It’s group week again in our studio! Many of my students will be taking theory exams later this spring, so we’ve been doing LOTS of theory review this month in preparation. One of the skills my elementary students are required to demonstrate on their exams is proper stem placement. We usually don’t spend much time covering that particular objective (other than an explanation and a worksheet or two), but after working through a Hands-On-Rhythm creative assignment with several students last week that required them to copy music and draw stems, I decided it might be time for a refresher!
I wanted my students to get a good dose of practice, but not be bored (stem placement isn’t really the most exciting theory concept out there), so a game was in order! We called this “Simple Stems”:
There are two game boards, each 5 “panels” of paper long (one treble clef and one bass clef board). Students are divided into 2 teams, and each receives a board. To play, one team spins to determine a color (more about the spinner below), then places “stems” up to that color of note. The next team follows, and play continues back and forth. On each turn, teams place all of their stems, then signal that they are ready for the teacher to check their board. If they have mis-placed a stem, they must remove all stems placed after that note and start from the missed note on their next turn. The first team to reach and correctly place a stem on the Red “FINISH” note at the end of the board wins (players must spin “RED” on their last turn to win).
I used black wikki-sticks (or bendaroos) cut to approx. 2″ lengths as stems. They stick nicely to the board, and won’t shake loose if a student accidentally bumps the board. Toothpicks or other short craft sticks would also work.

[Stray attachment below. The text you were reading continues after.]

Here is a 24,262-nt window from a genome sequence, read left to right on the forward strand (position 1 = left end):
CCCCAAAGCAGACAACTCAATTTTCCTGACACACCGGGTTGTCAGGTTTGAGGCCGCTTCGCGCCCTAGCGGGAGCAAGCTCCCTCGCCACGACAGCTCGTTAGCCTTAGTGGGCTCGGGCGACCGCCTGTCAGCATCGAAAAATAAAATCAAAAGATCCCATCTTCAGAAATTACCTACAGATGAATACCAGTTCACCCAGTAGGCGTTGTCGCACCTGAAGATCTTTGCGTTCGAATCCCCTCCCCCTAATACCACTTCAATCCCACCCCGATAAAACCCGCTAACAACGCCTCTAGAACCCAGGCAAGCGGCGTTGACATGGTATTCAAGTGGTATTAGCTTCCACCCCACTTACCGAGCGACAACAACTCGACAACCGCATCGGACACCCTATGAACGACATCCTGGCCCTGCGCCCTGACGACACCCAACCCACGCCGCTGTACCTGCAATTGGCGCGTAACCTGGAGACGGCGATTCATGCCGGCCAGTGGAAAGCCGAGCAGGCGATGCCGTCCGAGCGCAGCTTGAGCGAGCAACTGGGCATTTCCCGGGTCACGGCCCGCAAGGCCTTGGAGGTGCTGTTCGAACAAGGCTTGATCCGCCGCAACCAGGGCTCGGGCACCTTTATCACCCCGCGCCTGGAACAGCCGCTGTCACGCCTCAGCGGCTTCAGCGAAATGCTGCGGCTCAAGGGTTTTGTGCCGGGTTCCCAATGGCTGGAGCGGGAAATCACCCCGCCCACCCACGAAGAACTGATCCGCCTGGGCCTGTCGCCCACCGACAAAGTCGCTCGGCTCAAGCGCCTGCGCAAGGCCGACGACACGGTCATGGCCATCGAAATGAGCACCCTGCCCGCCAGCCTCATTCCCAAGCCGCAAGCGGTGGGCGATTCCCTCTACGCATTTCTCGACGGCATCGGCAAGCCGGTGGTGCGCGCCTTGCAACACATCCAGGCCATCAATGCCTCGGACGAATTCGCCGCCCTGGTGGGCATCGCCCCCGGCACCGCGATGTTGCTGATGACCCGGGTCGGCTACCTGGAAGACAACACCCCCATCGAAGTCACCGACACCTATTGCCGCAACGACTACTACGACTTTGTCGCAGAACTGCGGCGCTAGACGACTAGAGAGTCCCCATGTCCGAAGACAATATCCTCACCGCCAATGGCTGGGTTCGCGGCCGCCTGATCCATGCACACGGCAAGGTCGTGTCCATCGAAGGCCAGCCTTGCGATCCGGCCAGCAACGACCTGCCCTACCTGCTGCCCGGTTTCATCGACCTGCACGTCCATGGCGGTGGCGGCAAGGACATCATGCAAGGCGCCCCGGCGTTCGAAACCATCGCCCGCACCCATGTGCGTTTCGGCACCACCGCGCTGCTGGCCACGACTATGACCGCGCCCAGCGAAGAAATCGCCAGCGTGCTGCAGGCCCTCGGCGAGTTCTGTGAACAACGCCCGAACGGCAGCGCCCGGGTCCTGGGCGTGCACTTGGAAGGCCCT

Back at the beginning of the school year, I ran across a package of blank spinners at our local teacher store. This game finally gave me an reason to use one! I printed clear label stickers with directions and applied them to each color of the spinner:
If you don’t have a teacher supply store nearby, you can order spinners online (do a search for 6-color spinner, or check out this store), or could easily substitute a 6-sided die, and designate a color or action for each of the numbers. I always like to have a couple of directions mixed in that keep things interesting, so you never know who’s going to win in the end. These are the directions we used:
* Move forward to RED
* Move backward to YELLOW (players must remove stems back to the last yellow note)
* Move forward to GREEN
* LOSE A TURN
* Move forward to ORANGE and spin again
* Move forward to PURPLE
The game board is available for download on my studio site (scroll down to “Simple Stems”). You’ll need to cut apart the boards, then trim the 1/2″ margins from the left and right side of the paper and tape the pages together to make one long board. If you tape the boards so that they easily “hinge” at the seams, it’s easy to fold them so you can play a short version of the game, using only 3 pages if you’re one-on-one with a student, or fold out all 5 pages for groups.